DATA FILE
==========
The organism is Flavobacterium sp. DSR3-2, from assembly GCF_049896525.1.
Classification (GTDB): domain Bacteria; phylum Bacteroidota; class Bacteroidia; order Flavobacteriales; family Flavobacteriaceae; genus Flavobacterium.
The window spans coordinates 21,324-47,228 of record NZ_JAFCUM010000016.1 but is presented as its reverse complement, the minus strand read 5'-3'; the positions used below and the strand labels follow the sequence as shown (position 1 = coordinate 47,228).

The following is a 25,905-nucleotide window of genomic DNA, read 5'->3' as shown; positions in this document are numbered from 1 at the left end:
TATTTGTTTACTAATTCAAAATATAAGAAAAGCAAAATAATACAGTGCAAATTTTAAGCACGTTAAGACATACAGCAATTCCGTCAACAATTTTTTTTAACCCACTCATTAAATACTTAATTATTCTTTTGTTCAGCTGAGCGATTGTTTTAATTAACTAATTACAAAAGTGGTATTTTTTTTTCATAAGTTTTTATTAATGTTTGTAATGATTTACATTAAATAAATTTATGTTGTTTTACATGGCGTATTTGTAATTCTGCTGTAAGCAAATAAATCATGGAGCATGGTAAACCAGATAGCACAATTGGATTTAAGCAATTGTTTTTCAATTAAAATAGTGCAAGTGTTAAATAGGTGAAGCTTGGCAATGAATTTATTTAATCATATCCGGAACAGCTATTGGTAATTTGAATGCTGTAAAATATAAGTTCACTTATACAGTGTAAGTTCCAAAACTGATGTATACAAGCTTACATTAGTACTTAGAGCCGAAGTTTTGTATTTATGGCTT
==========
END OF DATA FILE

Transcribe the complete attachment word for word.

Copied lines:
The organism is Flavobacterium sp. DSR3-2, from assembly GCF_049896525.1.
Classification (GTDB): domain Bacteria; phylum Bacteroidota; class Bacteroidia; order Flavobacteriales; family Flavobacteriaceae; genus Flavobacterium.
The window spans coordinates 21,324-47,228 of record NZ_JAFCUM010000016.1 but is presented as its reverse complement, the minus strand read 5'-3'; the positions used below and the strand labels follow the sequence as shown (position 1 = coordinate 47,228).

The following is a 25,905-nucleotide window of genomic DNA, read 5'->3' as shown; positions in this document are numbered from 1 at the left end:
TATTTGTTTACTAATTCAAAATATAAGAAAAGCAAAATAATACAGTGCAAATTTTAAGCACGTTAAGACATACAGCAATTCCGTCAACAATTTTTTTTAACCCACTCATTAAATACTTAATTATTCTTTTGTTCAGCTGAGCGATTGTTTTAATTAACTAATTACAAAAGTGGTATTTTTTTTTCATAAGTTTTTATTAATGTTTGTAATGATTTACATTAAATAAATTTATGTTGTTTTACATGGCGTATTTGTAATTCTGCTGTAAGCAAATAAATCATGGAGCATGGTAAACCAGATAGCACAATTGGATTTAAGCAATTGTTTTTCAATTAAAATAGTGCAAGTGTTAAATAGGTGAAGCTTGGCAATGAATTTATTTAATCATATCCGGAACAGCTATTGGTAATTTGAATGCTGTAAAATATAAGTTCACTTATACAGTGTAAGTTCCAAAACTGATGTATACAAGCTTACATTAGTACTTAGAGCCGAAGTTTTGTATTTATGGCTT